Personal guarantees | Splinter

Personal guarantees

Company directors are frequently required to provide a personal guarantee to a lender as security when borrowing money for their business. In other words, if the company doesn’t make its payments, the director has personal responsibility for the debt.

The director must carefully weigh the risks and seek legal counsel to ensure they do not put themselves in a precarious situation when a lender requests they sign a guarantee agreement.

What is a personal guarantee?

A personal guarantee is simply a pledge from the borrower to the lender that the director would be held personally accountable for the debt if the company is unable to pay back the loan.

A corporate director with high levels of confidence in the success of their business may find it easy to assume that their own personal risk would be minimal as a result, adding another layer of security for the lender and increasing their assurance that they will be reimbursed for their money.

For many businesses, subscribing to a personal guarantee is a method to gain access to capital that would otherwise be out of reach because good unsecured business loans are difficult to come by.

Nothing in business, however, is ever guaranteed, so it’s prudent to take certain safeguards to avoid getting yourself into trouble.

Although directors’ personal guarantees are frequently drafted with a limit on the director’s personal liability, personal guarantees are legally enforceable contracts that become enforceable the moment they are put in writing. A guarantee’s validity is dependent on the details outlined in the specific guarantee and is not fixed in time.

What things should you consider before signing a personal guarantee?

A director may want to take the following factors into account when seeking to borrow money:

As a director, you may be forced into bankruptcy and lose your ability to serve as a director in the future if it becomes necessary for you to pay the debt with your own assets and you are unable to do so.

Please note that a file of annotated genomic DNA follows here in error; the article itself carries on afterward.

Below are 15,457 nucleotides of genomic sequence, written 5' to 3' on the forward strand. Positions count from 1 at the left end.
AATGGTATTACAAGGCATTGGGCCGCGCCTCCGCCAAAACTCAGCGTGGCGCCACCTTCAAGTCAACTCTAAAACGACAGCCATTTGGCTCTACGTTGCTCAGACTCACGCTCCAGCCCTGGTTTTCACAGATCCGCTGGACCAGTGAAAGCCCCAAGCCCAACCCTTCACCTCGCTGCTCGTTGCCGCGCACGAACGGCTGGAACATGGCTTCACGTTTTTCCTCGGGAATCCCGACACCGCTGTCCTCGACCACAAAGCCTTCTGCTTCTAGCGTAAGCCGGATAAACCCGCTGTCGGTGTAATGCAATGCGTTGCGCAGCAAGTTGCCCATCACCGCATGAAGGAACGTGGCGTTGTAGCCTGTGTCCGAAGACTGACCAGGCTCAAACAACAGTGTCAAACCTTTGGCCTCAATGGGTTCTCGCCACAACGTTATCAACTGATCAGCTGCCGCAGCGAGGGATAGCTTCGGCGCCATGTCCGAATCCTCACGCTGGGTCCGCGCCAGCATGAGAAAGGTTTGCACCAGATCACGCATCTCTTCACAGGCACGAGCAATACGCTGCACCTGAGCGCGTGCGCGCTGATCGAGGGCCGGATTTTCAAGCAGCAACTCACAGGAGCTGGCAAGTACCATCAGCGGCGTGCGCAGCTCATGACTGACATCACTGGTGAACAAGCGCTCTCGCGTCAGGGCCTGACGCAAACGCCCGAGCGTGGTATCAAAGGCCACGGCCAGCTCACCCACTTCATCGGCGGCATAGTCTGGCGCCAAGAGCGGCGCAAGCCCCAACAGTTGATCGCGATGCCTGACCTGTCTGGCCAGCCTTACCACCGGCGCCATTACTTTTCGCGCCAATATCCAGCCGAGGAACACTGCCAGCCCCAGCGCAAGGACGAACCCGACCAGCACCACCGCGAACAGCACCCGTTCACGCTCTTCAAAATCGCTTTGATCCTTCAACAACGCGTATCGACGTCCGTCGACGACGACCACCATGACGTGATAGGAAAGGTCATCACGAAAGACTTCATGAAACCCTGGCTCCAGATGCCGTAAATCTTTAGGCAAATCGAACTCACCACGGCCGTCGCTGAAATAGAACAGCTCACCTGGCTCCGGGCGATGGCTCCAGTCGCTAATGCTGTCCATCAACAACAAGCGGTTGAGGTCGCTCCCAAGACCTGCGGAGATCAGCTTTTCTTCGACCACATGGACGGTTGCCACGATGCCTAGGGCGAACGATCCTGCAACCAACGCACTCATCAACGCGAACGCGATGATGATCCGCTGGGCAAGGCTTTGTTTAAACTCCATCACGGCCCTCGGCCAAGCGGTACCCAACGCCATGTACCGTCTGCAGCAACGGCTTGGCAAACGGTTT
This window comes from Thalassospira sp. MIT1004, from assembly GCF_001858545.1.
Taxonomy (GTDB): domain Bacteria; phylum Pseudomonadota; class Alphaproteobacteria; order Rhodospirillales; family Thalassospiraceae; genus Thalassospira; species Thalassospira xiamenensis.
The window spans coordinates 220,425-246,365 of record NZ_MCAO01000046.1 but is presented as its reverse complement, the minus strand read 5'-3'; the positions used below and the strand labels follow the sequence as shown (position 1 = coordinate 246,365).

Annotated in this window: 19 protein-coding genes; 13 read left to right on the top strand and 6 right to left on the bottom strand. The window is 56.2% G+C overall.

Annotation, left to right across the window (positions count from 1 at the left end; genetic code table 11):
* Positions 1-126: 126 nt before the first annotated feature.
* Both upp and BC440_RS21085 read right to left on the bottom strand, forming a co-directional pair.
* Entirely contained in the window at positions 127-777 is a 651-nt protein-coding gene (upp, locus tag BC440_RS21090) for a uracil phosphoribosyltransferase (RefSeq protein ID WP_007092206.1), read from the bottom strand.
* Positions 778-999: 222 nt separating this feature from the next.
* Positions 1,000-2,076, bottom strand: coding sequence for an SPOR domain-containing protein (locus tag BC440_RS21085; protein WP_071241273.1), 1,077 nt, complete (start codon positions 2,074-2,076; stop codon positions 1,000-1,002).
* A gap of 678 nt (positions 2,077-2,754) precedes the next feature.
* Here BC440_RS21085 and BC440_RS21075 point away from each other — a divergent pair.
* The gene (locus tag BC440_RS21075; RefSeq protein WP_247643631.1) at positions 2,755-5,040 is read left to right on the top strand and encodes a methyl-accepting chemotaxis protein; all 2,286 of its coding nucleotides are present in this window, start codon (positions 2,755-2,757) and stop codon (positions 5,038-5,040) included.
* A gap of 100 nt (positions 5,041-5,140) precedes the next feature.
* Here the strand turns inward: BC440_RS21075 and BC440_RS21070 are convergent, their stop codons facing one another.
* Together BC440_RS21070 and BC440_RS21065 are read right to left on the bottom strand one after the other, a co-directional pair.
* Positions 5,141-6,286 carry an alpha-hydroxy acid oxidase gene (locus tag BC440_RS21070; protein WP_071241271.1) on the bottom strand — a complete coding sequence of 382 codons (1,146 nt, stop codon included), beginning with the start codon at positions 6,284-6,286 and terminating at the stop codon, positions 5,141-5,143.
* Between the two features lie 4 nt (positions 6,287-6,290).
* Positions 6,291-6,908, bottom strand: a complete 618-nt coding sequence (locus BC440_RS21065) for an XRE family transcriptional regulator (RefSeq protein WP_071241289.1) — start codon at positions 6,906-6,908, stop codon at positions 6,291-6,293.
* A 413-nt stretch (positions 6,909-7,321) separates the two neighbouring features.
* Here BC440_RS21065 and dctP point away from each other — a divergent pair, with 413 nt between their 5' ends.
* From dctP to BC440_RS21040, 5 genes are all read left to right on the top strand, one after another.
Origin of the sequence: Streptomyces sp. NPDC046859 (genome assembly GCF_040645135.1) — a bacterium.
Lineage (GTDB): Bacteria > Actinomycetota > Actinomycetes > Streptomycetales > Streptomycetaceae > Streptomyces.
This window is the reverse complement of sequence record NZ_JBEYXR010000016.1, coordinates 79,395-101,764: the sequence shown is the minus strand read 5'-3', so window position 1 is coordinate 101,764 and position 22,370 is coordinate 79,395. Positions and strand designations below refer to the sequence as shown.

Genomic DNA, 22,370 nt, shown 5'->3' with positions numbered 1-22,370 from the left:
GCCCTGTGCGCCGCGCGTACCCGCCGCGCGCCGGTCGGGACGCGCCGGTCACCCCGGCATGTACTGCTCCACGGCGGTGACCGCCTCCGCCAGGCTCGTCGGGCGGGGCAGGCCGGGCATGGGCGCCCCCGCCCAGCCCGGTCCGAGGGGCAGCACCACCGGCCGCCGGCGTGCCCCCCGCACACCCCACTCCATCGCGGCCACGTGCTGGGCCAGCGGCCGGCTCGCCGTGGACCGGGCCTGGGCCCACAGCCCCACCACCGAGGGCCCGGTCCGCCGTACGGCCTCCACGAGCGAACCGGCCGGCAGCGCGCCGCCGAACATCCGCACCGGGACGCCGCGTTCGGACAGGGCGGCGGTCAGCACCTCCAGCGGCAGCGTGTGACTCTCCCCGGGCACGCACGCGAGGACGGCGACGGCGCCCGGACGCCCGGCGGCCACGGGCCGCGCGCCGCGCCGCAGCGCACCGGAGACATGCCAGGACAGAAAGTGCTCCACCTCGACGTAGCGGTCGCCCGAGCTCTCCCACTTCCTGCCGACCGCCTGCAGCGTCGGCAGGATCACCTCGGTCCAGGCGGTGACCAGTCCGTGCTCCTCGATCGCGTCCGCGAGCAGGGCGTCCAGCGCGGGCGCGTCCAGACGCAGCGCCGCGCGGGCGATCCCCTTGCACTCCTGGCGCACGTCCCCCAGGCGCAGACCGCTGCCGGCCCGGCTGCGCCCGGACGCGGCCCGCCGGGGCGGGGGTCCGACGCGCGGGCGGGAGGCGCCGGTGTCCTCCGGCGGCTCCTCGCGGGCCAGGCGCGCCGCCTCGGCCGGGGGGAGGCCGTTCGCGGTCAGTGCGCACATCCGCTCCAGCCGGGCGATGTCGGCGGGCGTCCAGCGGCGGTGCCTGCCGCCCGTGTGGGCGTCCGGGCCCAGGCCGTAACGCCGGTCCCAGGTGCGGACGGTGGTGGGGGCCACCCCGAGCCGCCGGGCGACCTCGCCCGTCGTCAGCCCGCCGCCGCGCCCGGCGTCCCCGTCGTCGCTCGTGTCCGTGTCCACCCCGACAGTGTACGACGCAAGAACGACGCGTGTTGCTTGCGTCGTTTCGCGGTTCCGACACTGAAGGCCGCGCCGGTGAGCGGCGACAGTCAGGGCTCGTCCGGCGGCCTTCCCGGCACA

You may end up with a negative credit rating if you fall behind on your repayments. Personal guarantees are frequently subject to prompt repayment on demand.

Personal guarantees can come with an “indemnity”, or an agreement that the debtor will cover any losses incurred by the creditor.

The bank may sell any personal property used as collateral for the guarantee without having to take legal action, including the director’s private residence.

Always get your solicitor to check the wording of any agreement before you sign it.

There is no need to take personal responsibility for the debt if the company can serve as security for the loan.

Before committing to a personal guarantee, a director might want to think about answering the following questions:

  • What specifically falls under the guarantee’s definition of a default?
  • How could the creditors enforce the guarantee?
  • Would they give notification for unpaid debts or only make a payment demand?
  • Is there a period of recovery?
  • Are there any chances that your personal financial or asset situation will change after executing the guarantee?
  • Does the guarantee contain a clause mandating that personal demands be made on you only as a last resort by the creditor?

It is frequently necessary to provide a personal guarantee to obtain the capital required to expand a firm, but it always pays to exercise prudence.

Our concerns would be: what are the reasons for this possibility arising? Where that possibility exists, it indicates a weakness in the financial management of the company.

How we help 

We provide our business owner clients with a very thorough look at all financial aspects of their business. This often reveals hidden assets within the business that, with some financial reorganisation, can be turned into cash.

Our Total Planning System also provides motivation for business owners to grow their businesses without resorting to external finance.

If a loan is required, we can often arrange for the company to act as its own banker and provide the funds itself.

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